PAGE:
Propyl alcohol is often used as both solvent and hydride source in the Meerwein-Ponndorf-Verley reduction and other transfer hydrogenation reactions. 
Propyl alcohol may be converted to 2-bromopropane using phosphorus tribromide, or dehydrated to propene by heating with sulfuric acid.

Like most alcohols, Propyl alcohol reacts with active metals such as potassium to form alkoxides that can be called isopropoxides. 
The reaction with aluminium (initiated by a trace of mercury) is used to prepare the catalyst aluminium isopropoxide.

History of Propyl alcohol:
In 1920, Standard Oil first produced Propyl alcohol by hydrating propene. 
Propyl alcohol was oxidized to acetone for the preparation of cordite, a smokeless, low explosive propellant.

Production of Propyl alcohol:
In 1994, 1.5 million tonnes of Propyl alcohol were produced in the United States, Europe, and Japan.
Propyl alcohol is primarily produced by combining water and propene in a hydration reaction or by hydrogenating acetone.
There are two routes for the hydration process and both processes require that the Propyl alcohol be separated from water and other by-products by distillation. 
Propyl alcohol and water form an azeotrope, and simple distillation gives a material that is 87.9% by mass isopropyl alcohol and 12.1% by mass water.
Pure (anhydrous) Propyl alcohol is made by azeotropic distillation of the wet isopropyl alcohol using either diisopropyl ether or cyclohexane as azeotroping agents.

Biological:
Small amounts of Propyl alcohol are produced in the body in diabetic ketoacidosis.

Indirect hydration:
Indirect hydration reacts propene with sulfuric acid to form a mixture of sulfate esters. 
This process can use low-quality propene, and is predominant in the USA. 

Direct hydration:
Direct hydration reacts propene and water, either in gas or liquid phase, at high pressures in the presence of solid or supported acidic catalysts. 
This type of process usually requires higher-purity propylene (> 90%).
Direct hydration is more commonly used in Europe.

Hydrogenation of acetone:
Propyl alcohol can be prepared via the hydrogenation of acetone; however, this approach involves an extra step compared to the above methods, as acetone is itself normally prepared from propene via the cumene process.
IPA cost is primarily driven by raw material (acetone or propylene) cost. 
A known issue is the formation of MIBK and other self-condensation products. 
Raney nickel was one of the original industrial catalysts, modern catalysts are often supported bimetallic materials.

Uses of Propyl alcohol:
One of the small scale uses of Propyl alcohol is in cloud chambers. 
Propyl alcohol has ideal physical and chemical properties to form a supersaturated layer of vapor which can be condensed by particles of radiation.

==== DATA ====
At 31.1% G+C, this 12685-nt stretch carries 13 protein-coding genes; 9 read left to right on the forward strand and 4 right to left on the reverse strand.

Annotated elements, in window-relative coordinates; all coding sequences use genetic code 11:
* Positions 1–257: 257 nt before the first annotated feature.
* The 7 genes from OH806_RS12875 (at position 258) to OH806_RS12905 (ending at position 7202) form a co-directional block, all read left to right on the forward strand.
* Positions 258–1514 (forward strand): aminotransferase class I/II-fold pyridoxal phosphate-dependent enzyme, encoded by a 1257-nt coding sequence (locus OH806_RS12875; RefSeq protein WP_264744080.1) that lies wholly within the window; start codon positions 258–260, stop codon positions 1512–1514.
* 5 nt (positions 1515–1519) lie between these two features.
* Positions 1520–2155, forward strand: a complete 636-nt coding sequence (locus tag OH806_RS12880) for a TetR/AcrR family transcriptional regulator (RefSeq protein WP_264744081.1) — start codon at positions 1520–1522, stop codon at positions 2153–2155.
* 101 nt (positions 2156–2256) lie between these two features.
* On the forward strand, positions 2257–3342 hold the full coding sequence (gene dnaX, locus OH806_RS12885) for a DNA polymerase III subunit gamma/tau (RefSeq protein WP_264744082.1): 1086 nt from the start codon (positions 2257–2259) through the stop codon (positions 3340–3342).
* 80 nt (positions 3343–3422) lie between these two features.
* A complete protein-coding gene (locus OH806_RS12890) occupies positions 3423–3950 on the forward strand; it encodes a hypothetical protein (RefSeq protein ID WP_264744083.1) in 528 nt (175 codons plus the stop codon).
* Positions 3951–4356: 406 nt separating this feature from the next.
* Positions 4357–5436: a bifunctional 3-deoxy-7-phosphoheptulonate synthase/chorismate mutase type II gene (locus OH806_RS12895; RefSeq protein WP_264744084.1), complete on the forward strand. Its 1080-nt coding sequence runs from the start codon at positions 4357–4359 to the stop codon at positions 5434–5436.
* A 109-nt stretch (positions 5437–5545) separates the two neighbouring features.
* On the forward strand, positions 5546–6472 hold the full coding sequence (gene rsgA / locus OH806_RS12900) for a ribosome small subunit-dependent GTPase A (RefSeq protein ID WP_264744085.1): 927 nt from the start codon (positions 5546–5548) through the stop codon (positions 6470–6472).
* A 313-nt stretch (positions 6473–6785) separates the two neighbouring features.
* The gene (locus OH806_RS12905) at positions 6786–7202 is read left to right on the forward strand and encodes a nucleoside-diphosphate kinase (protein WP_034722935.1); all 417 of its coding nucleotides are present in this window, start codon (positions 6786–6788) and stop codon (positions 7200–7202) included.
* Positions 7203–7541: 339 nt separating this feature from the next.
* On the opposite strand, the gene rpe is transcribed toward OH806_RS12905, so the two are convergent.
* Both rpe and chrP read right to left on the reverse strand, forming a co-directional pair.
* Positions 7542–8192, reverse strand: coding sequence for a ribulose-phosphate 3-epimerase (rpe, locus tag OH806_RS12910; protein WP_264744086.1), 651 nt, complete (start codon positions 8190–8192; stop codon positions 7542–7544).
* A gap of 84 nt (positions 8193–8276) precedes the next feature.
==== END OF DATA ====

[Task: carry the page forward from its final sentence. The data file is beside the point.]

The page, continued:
In 1990, 45,000 metric tonnes of Propyl alcohol were used in the United States, mostly as a solvent for coatings or for industrial processes. 
In that year, 5400 metric tonnes were used for household purposes and in personal care products. 

Propyl alcohol is popular in particular for pharmaceutical applications, due to its low toxicity. 
Some Propyl alcohol is used as a chemical intermediate. 
Propyl alcohol may be converted to acetone, but the cumene process is more significant.

Solvent:
Propyl alcohol dissolves a wide range of non-polar compounds. 
Propyl alcohol evaporates quickly and the typically available grades tend to not leave behind oil traces when used as a cleaning fluid unlike some other common solvents. 
Propyl alcohol is also relatively non-toxic. 

Thus, Propyl alcohol is used widely as a solvent and as a cleaning fluid, especially for situations where there can be oils or other oil based residues which would not be easily cleaned with water, conveniently evaporating and (depending on water content, and other potential factors) posing less of a risk of corrosion or rusting than plain water. 
Together with ethanol, n-butanol, and methanol, Propyl alcohol belongs to the group of alcohol solvents.
Propyl alcohol is commonly used for cleaning eyeglasses, electrical contacts, audio or video tape heads, DVD and other optical disc lenses, removing thermal paste from heatsinks on CPUs and other IC packages.

Intermediate:
Propyl alcohol is esterified to give isopropyl acetate, another solvent. 
Propyl alcohol reacts with carbon disulfide and sodium hydroxide to give sodium isopropylxanthate, a herbicide and an ore flotation reagent.
Propyl alcohol reacts with titanium tetrachloride and aluminium metal to give titanium and aluminium isopropoxides, respectively, the former a catalyst, and the latter a chemical reagent.